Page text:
So you want to buy a new big-screen HDTV for your home. Where do you start? You have so many options, features, and specifications to choose from that it can be confusing. And since you're likely to keep this set for at least the next five years, you want to make a smart choice that you can live with for a long time.
We explain the HDTV specs to look for
In this HDTV buying guide, we'll break the process down into some simple steps that will help you pinpoint the best HDTV for your needs and budget.
You must first choose between plasma and LCD technology. You also need to determine what size to buy.
You may also have to think about resolution, but that will depend on the size you're considering. If you're buying a set with a screen that's 35in or smaller, you may find 720p models available, but sets measuring 40in or larger will almost all be 1080p. The difference is that the 1080p sets have more pixels that make up the image; they are thus capable of providing the highest detail possible. If you're viewing a smaller screen from a distance, you'll be too far away to notice the added detail of a 1080p set, so in many cases 720p will be just fine for smaller TVs.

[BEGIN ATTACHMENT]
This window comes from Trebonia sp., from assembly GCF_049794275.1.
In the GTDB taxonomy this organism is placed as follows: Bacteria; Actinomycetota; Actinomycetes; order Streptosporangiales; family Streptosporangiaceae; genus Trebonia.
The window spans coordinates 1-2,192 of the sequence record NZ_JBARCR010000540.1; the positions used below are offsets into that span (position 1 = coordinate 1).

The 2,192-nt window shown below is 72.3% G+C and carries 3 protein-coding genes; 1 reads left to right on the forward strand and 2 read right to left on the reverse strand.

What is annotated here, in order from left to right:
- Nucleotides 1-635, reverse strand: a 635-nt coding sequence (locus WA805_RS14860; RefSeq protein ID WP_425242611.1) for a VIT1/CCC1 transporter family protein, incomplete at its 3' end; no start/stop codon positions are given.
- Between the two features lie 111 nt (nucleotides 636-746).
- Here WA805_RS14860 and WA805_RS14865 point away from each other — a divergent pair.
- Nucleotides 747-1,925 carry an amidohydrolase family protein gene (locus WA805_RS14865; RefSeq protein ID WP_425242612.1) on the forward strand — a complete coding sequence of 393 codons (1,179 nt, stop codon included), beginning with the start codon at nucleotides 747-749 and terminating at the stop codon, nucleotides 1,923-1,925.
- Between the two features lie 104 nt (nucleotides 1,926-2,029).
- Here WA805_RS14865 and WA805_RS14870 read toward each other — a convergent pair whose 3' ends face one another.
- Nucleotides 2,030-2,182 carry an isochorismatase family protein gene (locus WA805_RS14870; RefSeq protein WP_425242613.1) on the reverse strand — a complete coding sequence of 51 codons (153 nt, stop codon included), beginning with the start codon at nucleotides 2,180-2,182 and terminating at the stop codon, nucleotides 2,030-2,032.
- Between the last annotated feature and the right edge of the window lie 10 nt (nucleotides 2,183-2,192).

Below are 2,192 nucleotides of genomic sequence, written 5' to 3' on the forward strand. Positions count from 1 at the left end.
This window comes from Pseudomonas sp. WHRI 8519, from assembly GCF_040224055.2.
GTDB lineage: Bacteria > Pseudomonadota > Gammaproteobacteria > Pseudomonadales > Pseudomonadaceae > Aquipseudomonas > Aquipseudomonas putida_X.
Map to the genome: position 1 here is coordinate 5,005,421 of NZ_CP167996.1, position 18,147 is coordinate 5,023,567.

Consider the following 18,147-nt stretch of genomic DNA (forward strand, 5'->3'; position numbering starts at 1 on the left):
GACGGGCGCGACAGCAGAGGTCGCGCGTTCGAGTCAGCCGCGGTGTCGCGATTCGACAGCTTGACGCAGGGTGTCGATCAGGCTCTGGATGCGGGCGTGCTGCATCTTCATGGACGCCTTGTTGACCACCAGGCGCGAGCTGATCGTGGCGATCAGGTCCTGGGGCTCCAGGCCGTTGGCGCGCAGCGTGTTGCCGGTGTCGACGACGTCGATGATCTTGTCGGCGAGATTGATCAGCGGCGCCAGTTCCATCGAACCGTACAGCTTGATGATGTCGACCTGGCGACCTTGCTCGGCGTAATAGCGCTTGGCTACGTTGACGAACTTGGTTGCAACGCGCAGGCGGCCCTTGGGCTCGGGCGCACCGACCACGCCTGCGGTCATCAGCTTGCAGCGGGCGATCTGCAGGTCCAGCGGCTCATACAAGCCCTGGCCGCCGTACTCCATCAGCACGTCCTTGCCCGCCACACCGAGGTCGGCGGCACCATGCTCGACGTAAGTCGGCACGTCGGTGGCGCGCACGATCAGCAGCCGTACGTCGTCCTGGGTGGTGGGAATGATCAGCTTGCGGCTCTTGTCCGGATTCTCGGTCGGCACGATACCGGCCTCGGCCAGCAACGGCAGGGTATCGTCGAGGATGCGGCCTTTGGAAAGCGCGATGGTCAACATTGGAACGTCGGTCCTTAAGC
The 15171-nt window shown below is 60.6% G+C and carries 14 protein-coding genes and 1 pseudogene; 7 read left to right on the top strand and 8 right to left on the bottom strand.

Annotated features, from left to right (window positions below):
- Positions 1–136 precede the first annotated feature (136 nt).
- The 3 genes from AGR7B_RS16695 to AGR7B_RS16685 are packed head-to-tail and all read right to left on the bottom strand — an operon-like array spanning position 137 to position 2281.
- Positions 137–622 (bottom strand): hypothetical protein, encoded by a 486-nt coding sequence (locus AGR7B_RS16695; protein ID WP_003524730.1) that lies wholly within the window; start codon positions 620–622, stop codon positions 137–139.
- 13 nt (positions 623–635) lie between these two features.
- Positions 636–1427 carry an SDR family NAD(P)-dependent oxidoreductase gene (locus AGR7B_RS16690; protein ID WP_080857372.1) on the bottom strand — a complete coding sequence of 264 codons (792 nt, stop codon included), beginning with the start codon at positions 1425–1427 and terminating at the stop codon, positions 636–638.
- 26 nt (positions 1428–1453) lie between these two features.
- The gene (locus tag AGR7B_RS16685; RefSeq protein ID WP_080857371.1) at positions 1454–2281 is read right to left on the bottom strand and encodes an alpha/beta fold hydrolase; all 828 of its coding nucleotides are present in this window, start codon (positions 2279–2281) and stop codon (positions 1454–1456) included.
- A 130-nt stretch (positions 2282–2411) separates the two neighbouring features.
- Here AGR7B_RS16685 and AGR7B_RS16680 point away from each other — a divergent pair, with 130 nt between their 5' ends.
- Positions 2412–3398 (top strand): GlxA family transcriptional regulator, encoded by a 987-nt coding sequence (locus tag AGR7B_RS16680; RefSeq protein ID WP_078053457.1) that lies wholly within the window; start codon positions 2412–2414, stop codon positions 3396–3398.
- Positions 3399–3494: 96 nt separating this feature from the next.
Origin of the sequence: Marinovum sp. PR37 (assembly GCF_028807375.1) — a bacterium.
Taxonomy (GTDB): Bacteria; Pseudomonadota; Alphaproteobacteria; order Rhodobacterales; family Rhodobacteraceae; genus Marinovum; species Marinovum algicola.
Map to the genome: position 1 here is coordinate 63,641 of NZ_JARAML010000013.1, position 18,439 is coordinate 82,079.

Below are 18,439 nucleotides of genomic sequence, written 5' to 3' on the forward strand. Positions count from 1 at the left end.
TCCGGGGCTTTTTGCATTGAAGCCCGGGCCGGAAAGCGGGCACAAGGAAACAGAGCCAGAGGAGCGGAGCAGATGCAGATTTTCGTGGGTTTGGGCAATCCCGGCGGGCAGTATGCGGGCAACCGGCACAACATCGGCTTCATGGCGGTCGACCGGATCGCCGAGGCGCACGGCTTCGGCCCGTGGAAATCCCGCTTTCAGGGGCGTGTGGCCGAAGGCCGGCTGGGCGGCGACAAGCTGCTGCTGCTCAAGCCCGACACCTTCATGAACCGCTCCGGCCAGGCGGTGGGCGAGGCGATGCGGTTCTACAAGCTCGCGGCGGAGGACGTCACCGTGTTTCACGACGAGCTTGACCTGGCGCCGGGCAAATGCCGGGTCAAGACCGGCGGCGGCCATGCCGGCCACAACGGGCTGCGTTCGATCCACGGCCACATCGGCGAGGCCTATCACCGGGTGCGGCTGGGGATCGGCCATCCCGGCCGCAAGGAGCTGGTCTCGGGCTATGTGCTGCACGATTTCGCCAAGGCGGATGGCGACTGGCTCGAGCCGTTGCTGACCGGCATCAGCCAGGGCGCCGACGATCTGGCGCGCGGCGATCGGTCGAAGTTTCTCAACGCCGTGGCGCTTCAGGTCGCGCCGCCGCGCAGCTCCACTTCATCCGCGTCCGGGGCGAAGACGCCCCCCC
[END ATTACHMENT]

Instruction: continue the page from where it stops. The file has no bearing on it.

Flat-panel HDTV technologies
You have two technology choices: LCD and plasma. (Note that in spite of what some manufacturers would have you think, 'LED TVs' are not a different technology; they are simply LCD TVs with LED backlights.) The two approaches differ in the way that they create an image on the screen. LCD sets use a bright backlight that shines through a layer of liquid crystals, which move to transmit or block the light. Plasma sets, on the other hand, use an electrical charge to make a gas give off ultraviolet light, which in turn causes phosphors to glow - basically the same process that a typical fluorescent lamp uses.
Another alternative, rear-projection (DLP) TV, exists, but we're not discussing such sets here. Rear-projection models can offer incredible value - especially when you're looking at sizes of 60in or larger - but they're not popular because they're bulkier than flat panels. And flat panels are now available in comparable sizes.
NEXT PAGE: Selecting the right size